Design students pitch ideas to renovate Elder patio


Source: Twitter

Students in McCormick’s Industrial Design Projects class proposed different ways to redesign the Elder Hall patio to Residential Services. The class met with members of the Elder community to determine possible ways to utilize the space.

Annie Bruce, Reporter

Last week students from the Industrial Design Projects class presented ideas to several members of the Division of Student Affairs and Design and Construction to redesign Elder Hall’s patio space, near the building’s Colfax Street entrance. 

Members of Residential Services approached industrial design Prof. John Hartman about having his students pitch ideas for the patio area after learning that Hartman’s class submitted ideas last year for the Block Museum of Art’s new visitor lounge, the Block Spot.

Bradley Zakarin, the director of Residential Academic Initiatives, said the Elder project has resulted in an energizing collaboration between the students, Hartman and other members of the Northwestern community.

“My new office, Residential Academic Initiatives, is always looking for ways to involve faculty coursework in the residential spaces on campus,” Zakarin said. “The students of Design 380 have given decision makers a lot of food for thought and some design concepts that hadn’t really occurred to anyone yet that involve not just the exterior space as it now is, but also its relationship to surrounding interior spaces.”

Students from the design class, which is part of the Segal Design Institute at NU, met with members of the Elder community earlier in the year to see what they pictured for the patio space.

At last week’s meeting, Hartman said students pitched about 12 to 15 ideas, which ranged from garden themes to playground ideas to incorporating a glass box that would be illuminated at night.

“Each one was compelling in its own way,” Zakarin said. “I think by the end of the night, people were imagining different ways to synthesize different components of different pitches to come up with some really interesting thoughts about what could be done.”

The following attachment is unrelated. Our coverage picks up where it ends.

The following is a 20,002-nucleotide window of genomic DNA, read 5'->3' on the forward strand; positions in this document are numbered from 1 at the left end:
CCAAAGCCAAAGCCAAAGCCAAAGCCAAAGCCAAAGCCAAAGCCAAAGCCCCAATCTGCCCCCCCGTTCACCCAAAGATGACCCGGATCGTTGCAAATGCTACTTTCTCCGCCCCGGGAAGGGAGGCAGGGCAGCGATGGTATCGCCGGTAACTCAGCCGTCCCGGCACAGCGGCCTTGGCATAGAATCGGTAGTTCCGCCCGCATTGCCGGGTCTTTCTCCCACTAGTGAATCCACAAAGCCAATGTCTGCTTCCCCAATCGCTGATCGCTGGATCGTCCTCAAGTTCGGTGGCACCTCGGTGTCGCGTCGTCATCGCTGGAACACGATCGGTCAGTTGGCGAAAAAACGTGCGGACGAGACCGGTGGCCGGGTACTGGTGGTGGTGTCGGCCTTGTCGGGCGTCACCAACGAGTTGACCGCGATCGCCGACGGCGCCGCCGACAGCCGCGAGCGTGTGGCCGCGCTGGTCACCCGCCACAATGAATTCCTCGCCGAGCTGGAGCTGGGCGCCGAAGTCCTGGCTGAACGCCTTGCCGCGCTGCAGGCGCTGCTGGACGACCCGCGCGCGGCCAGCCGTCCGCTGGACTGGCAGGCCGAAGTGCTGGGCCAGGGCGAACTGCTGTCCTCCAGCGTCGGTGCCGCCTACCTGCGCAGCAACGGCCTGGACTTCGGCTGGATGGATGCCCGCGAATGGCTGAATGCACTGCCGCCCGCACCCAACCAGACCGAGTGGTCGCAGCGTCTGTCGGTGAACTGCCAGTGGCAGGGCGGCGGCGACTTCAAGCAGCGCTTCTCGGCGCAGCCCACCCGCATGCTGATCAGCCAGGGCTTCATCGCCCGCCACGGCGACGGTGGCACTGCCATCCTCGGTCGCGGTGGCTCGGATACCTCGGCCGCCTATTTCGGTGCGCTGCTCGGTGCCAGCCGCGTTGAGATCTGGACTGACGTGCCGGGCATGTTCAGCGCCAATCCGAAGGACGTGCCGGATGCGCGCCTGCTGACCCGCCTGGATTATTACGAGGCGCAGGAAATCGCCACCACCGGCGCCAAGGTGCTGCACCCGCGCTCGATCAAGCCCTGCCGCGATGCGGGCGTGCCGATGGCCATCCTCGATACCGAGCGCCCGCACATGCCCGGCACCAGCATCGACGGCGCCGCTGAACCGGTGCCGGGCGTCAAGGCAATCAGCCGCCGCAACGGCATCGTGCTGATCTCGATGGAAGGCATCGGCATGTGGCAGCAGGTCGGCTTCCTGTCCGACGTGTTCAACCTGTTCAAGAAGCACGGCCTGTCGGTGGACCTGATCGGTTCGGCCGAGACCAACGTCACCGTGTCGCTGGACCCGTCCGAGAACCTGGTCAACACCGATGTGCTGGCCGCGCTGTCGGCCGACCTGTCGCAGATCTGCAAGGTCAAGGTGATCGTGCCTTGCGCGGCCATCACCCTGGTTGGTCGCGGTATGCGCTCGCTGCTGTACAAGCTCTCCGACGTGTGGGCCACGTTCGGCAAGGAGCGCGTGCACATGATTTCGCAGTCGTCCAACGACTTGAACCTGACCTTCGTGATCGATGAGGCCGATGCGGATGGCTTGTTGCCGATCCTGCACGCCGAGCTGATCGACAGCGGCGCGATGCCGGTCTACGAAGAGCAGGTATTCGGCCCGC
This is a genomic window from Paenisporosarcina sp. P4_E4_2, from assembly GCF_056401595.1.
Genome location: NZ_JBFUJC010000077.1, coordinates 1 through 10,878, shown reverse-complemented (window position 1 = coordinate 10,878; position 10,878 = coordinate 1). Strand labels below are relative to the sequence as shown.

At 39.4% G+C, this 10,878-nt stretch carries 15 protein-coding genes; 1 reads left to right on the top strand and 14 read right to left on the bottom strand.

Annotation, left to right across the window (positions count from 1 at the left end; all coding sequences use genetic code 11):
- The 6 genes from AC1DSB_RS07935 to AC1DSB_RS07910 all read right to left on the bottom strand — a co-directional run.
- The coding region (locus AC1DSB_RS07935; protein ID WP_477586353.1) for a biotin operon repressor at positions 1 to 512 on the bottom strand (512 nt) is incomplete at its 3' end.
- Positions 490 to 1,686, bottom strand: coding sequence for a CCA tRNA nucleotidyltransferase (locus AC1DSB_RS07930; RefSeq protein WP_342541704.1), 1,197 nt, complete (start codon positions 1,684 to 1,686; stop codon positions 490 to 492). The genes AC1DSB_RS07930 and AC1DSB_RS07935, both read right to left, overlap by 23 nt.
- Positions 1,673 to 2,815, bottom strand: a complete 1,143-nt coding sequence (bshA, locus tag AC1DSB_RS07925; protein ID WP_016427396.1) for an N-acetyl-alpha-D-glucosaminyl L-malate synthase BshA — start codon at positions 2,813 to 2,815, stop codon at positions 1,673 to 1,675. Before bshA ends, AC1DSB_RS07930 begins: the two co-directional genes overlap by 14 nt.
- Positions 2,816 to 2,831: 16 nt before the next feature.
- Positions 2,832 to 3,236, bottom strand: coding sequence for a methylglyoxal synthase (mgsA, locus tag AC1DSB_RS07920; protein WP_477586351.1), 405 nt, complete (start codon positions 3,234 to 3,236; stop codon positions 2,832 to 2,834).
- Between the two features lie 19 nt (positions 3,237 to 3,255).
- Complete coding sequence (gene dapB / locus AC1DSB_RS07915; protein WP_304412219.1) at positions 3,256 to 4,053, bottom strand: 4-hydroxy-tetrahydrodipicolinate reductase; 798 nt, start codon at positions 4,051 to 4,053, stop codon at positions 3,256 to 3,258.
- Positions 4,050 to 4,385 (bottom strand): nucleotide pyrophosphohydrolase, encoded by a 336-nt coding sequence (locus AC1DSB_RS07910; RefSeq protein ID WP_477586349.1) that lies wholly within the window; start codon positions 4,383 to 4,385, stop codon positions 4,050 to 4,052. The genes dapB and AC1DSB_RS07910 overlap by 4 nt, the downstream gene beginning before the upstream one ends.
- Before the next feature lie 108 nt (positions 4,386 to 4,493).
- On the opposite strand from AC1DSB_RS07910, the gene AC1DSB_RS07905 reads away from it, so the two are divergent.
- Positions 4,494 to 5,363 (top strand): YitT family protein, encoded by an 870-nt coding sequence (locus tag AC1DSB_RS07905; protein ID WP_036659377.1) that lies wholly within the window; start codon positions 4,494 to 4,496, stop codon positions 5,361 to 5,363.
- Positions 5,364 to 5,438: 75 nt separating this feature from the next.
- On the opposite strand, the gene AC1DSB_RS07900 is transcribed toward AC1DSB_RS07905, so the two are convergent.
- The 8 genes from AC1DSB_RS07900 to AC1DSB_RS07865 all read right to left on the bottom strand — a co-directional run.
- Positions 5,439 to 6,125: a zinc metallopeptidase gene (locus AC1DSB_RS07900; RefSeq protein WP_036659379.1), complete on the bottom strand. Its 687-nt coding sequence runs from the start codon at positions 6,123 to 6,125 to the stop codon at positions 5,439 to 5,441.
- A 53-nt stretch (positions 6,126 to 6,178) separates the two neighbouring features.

The meeting, which Hartman said lasted almost an hour longer than the scheduled 90 minutes, had a huge impact on his students.

After getting feedback related to budgeting, architecture and community feel, the design students will now spend time revising ideas and present them again at the end of Spring Quarter.

Hartman, who teaches the two-quarter Industrial Design class sequence, said working to design spaces on campus gives students a unique opportunity.

“The ability to have an audience that would listen to them and those people are actually the ones that could potentially take it and make it real, it’s just exciting, and it adds an amazing dimension to the class,” he said.

Sofi King, one of the students in the class, pitched an indoor greenhouse idea for the patio space that would be accessible throughout the entire year. She said she enjoyed being able to work on a project that would impact the entire community.

“The class designs a lot of things, but to have something that would actually have an impact on Northwestern and that students could use was super exciting,” the Weinberg junior said.

Even though the exact plans for the patio space are still unclear, Zakarin said meeting with the design students has given members of Student Engagement and the Office of Design and Construction a lot of ideas going forward. The collaboration is one he hopes to continue in the future.

“I think about every year giving (Hartman) one or more projects that he can do right here on campus,” Zakarin said. “I can’t think of a better outcome over the next couple of years than to have new spaces or rehabilitated spaces on campus where we can put up a sign that says designed by Northwestern students for Northwestern students.”

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